Property & Financial

Should you look a gift horse in the mouth?

Over the course of a marriage, or even prior to, a couple may receive funds from their respective parents, often to assist them to purchase a house. The status of these monies may come into contention pending a property settlement as the Family Court treats gifts and loans differently and the difference can have an …

Should I enter into a Binding Financial Agreement?

A Binding Financial Agreement (“BFA”) is a written agreement between parties to a marriage or de facto relationship. Couples can enter into a BFA when they are contemplating marriage or cohabitation (commonly known as a “pre-nuptial agreement”), during the relationship, or following separation. The focus of this article is on “pre-nuptial” agreements. A BFA can …

BOOTH [2010] FMCAfam 1269

23 November 2010, published 5 November 2014 Property – Long marriage – Initial contribution of home by Mr Booth the primary asset – Contributions assessed 61/39 of $711K pool (1 per cent being for Mr Booth’s care of children) – No s 75(2) adjustment – Husband’s non-disclosure of earnings FACTS: Mr. and Mrs. Booth married …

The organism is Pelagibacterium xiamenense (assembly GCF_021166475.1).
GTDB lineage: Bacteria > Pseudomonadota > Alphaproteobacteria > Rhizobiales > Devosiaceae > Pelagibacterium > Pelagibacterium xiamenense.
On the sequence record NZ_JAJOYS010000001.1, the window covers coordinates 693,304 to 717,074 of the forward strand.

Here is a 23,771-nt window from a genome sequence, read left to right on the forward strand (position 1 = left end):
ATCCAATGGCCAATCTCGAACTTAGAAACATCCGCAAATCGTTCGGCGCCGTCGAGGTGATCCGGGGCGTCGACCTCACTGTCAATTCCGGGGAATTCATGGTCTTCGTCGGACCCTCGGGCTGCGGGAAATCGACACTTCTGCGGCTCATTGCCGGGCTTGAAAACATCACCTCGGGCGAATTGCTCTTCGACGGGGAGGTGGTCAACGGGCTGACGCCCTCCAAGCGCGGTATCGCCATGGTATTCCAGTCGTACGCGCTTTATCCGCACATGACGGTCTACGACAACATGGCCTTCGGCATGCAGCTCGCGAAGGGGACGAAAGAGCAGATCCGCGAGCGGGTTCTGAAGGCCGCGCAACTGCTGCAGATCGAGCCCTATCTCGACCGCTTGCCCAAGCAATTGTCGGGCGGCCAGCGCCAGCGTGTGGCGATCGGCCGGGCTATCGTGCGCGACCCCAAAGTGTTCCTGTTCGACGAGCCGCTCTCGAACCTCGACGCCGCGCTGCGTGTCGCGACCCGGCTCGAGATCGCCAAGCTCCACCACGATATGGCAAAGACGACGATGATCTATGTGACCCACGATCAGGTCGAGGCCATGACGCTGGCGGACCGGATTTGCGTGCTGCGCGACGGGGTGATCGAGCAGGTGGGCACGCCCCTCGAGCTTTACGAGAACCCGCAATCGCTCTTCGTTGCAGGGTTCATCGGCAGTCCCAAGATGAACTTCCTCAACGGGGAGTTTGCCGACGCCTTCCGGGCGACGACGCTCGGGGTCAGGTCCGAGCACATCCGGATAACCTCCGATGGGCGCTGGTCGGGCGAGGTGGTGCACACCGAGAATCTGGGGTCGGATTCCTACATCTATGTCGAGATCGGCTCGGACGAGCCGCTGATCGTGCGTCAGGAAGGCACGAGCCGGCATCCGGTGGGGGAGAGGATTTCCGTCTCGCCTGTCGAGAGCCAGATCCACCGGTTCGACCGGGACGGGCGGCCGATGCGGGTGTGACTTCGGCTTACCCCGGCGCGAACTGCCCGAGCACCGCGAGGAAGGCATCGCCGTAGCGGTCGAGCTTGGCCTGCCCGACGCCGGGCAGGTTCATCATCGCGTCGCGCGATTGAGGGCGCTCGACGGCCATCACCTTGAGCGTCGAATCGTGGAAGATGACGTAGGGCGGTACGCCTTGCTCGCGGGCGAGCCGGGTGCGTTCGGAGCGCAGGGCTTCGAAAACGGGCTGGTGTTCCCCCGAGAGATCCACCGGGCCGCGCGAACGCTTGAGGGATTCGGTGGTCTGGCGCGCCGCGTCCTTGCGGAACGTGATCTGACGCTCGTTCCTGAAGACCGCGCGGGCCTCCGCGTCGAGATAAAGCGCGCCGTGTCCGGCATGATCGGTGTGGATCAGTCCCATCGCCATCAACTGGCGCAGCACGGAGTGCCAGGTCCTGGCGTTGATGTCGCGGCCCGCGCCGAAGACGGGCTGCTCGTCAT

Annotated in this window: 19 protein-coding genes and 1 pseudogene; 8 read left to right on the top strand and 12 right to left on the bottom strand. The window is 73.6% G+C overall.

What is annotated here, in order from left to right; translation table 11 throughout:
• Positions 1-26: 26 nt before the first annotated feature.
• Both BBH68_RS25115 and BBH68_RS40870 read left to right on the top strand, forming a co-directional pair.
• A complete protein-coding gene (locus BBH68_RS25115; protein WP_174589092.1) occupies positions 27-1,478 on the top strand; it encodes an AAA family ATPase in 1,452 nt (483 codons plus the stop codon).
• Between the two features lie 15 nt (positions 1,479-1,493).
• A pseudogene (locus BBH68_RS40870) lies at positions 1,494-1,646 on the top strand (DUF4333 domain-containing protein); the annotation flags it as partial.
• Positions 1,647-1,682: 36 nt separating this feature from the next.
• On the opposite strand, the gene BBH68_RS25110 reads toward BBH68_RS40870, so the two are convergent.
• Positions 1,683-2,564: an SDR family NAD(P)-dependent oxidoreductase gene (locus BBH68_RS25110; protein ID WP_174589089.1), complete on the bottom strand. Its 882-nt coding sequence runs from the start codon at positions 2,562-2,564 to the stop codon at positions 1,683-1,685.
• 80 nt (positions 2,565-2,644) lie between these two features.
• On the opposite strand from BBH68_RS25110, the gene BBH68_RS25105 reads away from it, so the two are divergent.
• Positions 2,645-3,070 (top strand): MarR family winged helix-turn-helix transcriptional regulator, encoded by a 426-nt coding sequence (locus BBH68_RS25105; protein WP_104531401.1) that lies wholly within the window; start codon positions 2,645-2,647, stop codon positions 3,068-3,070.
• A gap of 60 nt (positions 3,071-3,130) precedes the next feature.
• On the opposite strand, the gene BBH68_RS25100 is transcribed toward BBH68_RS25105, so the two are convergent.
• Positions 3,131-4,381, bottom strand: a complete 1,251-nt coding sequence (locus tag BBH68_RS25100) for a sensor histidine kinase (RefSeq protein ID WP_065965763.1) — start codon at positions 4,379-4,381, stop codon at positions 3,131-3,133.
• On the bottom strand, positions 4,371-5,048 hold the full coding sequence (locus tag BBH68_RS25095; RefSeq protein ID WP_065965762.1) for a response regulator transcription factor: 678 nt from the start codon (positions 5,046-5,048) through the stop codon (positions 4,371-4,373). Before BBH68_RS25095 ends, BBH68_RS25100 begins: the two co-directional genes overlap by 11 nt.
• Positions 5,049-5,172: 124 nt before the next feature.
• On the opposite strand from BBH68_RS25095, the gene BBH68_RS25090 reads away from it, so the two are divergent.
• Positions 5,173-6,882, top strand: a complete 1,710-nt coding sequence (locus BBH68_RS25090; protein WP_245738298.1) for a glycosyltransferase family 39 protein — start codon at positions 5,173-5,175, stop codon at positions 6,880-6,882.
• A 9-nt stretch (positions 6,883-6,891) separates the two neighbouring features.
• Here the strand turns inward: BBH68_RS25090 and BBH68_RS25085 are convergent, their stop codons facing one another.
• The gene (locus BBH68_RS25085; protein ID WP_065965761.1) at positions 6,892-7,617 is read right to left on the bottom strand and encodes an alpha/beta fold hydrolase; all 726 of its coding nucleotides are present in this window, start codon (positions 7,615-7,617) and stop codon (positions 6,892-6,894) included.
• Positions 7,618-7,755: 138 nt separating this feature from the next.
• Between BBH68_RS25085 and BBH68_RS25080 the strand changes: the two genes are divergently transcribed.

Sexually Transmitted Debt

What you need to know about separation, divorce and debt Debts, just like assets, are usually factored into a property settlement. Even if the debt is not in your name, and/or you did not know about it, it is likely to be part of the overall asset pool. If your ex does not “put the …

Why Documents Matter in Family Law

Why Documents Matter in Family Law When a couple separate, they are usually asked to tell “their story”.   They individually tell friends, family, colleagues and professionals about their relationship, why it ended and what their expectations are moving forward. Amazingly, each person will tell a different “story”. These different stories can sometimes be very …

Working with Documents? Things your Lawyer should tell you

You can spend a huge amount of money with your lawyer on providing documents to prove your case.  This is called disclosure. You are required to provide disclosure to the other side, whether you are negotiating, mediating or involved in Family Court proceedings. Your lawyer will tell you what documents you have to provide.  If …

You Matter